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I Want To Work In … Manufacturing, Production and Quality Control

At its simplest, manufacturing involves turning raw materials into finished products. It involves a wide range of industries and career opportunities most obviously in engineering and technology but many of the employers listed below also recruit graduates in any discipline into areas such as finance, sales, marketing, purchasing, supply chain management, human resource management and customer services.

Production involves the technical and supervisory planning and control of scientific manufacturing plants, along with the design, development and implementation of systems and procedures of ensuring products are of specified quality.

For further information see the Prospects Occupational Profiles in manufacturing and production www.prospects.ac.uk/links/manuprocess

PROFILE: Production Manager

Manages the production process. Manages the production workers & maintains good industrial relations. Plans production schedules. Ensures that machinery, staff & materials are efficiently utilised. Monitors health & safety & environmental issues. Liaises with other functions such as marketing, research & finance.
EMPLOYERS: Most larger manufacturing companies
RELATED JOBS: retail management, hotel & catering management, logistics manager, purchasing manager.
SATISFACTIONS: Satisfaction of seeing finished products that you've created. Leading & motivating a team. Making decisions.
NEGATIVES: Shift & weekend work possible. Have to work to deadlines. Working environment may be noisy & dirty.
SKILLS: planning & organising, leading, co-operating, decision-making, negotiating, practical ability.
ADVANCEMENT: From assistant manager to manager & on to production director.
DEGREE: Any degree subject - but science or engineering usually preferred.
TIPS: Get a vacation job in a factory.
Develop computing skills.
Talk to a production manager if possible.
Can enter via research & development or other functions.

 

PROFILE: Development Engineer

Checks the performance of products & systems against specifications. Designs test procedures. Conducts tests & records results. Proposes modifications. Writes reports
EMPLOYERS: Engineering companies e.g. defence contractors, Government laboratories, public utilities, universities.
RELATED JOBS: design engineer, research scientist, technical author, broadcast engineer.
SATISFACTIONS: Satisfaction of seeing a finished product that you helped to produce. Intellectual Challenge. Working in a team.
NEGATIVES: Occasionally projects may be abandoned before completion.
SKILLS: analysing, investigating, problem solving, co-operating.
ADVANCEMENT: Can move on to senior engineer or to technical sales, consultancy or production
DEGREE: electronics, computing, computer systems, physics, engineering.
POSTGRADUATE STUDY: Not required but relevant Masters may help for physics graduates
VACANCY SOURCES: Careers Service Vacancy Lists. The Engineer. Recruitment Agencies.
TIPS: If possible get relevant sandwich or vacation placements with companies.
Choose course projects carefully so they have relevance to the type of work you wish to enter.
Apply early in your final year for graduate training schemes with major engineering companies.

 

PROFILE: Quality Assurance Manager

Works in manufacturing to make sure that products are of good quality & suitable for their purpose. Agrees standards & product specifications, carries out tests on sample products, writes reports, liaises with managers.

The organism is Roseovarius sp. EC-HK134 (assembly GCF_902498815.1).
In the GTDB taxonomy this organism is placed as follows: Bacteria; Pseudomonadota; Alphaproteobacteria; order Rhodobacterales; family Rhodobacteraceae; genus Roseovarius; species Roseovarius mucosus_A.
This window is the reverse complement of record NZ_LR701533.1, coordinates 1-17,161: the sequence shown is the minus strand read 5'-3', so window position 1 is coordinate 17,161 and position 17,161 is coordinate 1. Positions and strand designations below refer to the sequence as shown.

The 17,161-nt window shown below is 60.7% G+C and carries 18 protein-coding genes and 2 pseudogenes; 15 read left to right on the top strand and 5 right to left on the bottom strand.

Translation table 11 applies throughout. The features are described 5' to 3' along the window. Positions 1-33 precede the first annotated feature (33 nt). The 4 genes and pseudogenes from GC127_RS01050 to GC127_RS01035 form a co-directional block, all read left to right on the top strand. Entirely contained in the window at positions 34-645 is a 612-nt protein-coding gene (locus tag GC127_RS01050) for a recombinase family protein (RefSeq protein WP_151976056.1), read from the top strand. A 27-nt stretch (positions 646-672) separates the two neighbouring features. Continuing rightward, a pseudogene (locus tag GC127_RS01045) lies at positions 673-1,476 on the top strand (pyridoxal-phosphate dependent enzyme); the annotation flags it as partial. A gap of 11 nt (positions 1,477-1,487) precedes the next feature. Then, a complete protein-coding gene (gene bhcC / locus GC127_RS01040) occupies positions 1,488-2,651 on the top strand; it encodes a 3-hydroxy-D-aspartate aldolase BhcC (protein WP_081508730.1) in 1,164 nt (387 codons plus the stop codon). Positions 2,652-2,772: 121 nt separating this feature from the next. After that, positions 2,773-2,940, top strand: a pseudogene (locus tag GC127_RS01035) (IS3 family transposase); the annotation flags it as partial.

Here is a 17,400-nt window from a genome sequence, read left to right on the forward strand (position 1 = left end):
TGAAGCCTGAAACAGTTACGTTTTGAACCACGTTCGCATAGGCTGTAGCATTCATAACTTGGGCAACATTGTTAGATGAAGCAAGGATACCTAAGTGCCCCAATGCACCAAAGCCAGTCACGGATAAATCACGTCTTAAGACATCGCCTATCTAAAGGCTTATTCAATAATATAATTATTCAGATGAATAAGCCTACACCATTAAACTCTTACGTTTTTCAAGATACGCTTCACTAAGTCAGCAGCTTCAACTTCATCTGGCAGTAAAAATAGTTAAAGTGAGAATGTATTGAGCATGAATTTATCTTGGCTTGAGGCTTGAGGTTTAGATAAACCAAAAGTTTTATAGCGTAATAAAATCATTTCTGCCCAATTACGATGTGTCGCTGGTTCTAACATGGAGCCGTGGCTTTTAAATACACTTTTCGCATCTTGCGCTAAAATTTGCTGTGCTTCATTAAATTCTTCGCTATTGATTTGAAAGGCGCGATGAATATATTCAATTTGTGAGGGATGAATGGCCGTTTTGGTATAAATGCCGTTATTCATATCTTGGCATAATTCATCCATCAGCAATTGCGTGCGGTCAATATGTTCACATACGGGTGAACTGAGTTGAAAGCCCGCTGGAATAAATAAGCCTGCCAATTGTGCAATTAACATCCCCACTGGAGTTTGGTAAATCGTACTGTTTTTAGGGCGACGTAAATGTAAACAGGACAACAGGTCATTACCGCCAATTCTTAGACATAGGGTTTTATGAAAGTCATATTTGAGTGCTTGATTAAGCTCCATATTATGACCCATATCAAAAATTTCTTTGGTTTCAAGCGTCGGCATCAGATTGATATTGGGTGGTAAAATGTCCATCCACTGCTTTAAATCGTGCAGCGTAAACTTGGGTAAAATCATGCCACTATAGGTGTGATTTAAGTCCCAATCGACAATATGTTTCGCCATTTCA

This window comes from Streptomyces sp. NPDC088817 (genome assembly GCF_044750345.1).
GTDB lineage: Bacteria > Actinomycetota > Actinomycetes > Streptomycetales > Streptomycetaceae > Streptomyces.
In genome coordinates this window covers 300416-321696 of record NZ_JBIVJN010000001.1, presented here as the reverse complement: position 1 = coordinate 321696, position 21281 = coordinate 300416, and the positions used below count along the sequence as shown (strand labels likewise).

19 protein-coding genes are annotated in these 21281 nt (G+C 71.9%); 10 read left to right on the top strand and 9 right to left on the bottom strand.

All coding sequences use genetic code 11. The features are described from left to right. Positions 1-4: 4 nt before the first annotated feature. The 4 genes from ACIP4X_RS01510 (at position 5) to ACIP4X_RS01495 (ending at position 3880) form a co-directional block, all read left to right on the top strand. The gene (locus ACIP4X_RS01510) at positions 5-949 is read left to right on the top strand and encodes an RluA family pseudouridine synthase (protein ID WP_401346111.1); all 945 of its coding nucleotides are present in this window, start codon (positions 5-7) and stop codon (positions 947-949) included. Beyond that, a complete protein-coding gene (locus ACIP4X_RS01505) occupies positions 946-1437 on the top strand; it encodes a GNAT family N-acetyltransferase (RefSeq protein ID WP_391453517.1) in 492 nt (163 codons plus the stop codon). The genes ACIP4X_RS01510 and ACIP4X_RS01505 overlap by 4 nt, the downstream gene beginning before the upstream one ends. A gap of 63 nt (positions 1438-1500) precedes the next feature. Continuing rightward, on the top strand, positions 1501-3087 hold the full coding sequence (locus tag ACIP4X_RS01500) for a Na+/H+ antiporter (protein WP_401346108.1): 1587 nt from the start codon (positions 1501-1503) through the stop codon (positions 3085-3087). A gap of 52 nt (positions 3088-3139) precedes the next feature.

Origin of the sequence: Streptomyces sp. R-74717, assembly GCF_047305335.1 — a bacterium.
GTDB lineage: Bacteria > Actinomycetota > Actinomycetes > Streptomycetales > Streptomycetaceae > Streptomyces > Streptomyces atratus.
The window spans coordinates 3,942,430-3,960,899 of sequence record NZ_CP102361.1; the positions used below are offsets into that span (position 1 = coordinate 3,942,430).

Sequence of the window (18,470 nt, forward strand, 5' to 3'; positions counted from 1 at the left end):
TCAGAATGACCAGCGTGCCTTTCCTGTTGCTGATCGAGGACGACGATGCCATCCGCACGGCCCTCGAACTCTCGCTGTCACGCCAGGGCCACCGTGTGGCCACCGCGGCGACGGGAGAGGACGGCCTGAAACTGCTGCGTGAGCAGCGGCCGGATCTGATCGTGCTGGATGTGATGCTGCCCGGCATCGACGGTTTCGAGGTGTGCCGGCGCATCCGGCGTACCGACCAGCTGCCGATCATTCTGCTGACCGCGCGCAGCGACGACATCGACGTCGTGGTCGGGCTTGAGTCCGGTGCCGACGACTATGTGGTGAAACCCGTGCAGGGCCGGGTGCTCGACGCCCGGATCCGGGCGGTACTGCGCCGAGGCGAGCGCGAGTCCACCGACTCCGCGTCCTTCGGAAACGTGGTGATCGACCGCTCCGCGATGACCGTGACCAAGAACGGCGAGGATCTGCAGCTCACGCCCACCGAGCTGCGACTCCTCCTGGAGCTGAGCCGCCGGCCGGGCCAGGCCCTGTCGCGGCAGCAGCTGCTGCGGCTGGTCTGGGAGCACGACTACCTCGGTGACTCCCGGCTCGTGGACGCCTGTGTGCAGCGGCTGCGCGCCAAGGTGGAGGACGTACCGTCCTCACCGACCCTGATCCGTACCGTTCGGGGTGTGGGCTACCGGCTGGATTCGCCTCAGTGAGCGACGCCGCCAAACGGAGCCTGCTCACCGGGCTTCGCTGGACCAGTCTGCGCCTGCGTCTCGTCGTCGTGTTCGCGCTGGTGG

EMPLOYERS: engineering companies, food companies, pharmaceutical companies.
RELATED JOBS: food scientist, quality engineer, production manager, development engineer.
SATISFACTIONS: Contributing to a finished product.
NEGATIVES: Can be a lot of routine testing early in career. May be on-call for 24 hours in some settings.
SKILLS: analysing, investigating.
ADVANCEMENT: Either to more senior management positions in quality assurance or into production management.
DEGREE: Any degree subject can be accepted, but engineering, physical sciences, life sciences, mathematics, food science, clothing & textiles, & business studies degrees are likely to be preferred.
VACANCY SOURCES: Careers Service vacancy lists, national papers, recruitment agencies
TIPS: Apply early in your final year for trainee positions. Can be demanding physically.

 

PROFILE: Health & Safety Officer

INVOLVES: Advising employers on legal safety aspects of their work. Conducting inspections, assessing hazards, writing reports, make recommendations & chair meetings.
EMPLOYERS: Most medium to large companies in both the public & private sector.
RELATED JOBS: environmental health officer, health & safety inspector, trading standards officer, personnel officer.
SATISFACTIONS: Effecting positive change in the workplace. Reducing number of injuries recorded. Working as part of a close knit team.
NEGATIVES: Writing endless reports, Attitude of some staff toward health & safety issues.
SKILLS: attention to detail, communication - written & verbal, numeracy, persuasion, planning, negotiation.
ADVANCEMENT: Health & Safety Officer to Director of Health & Safety.
DEGREE: Any degree - Occupational Hygiene in particular although this is rare. Science also.
POSTGRADUATE STUDY: Diploma or Certificate of the British Examining & Registration Board in Occupational Hygiene (BERBOH) is useful, but not essential.
VACANCY SOURCES: Internal vacancies of employing organisation. Local press. The Guardian (Wed).
TIPS: Health & Safety Officers rarely start their working life as such.
Employment in a Science or Personnel role is typically then followed by internal appointment to a H & S role.

Some manufacturing employers:

Further Information

See also our pages on specialist areas, such as:

Last fully updated 2013

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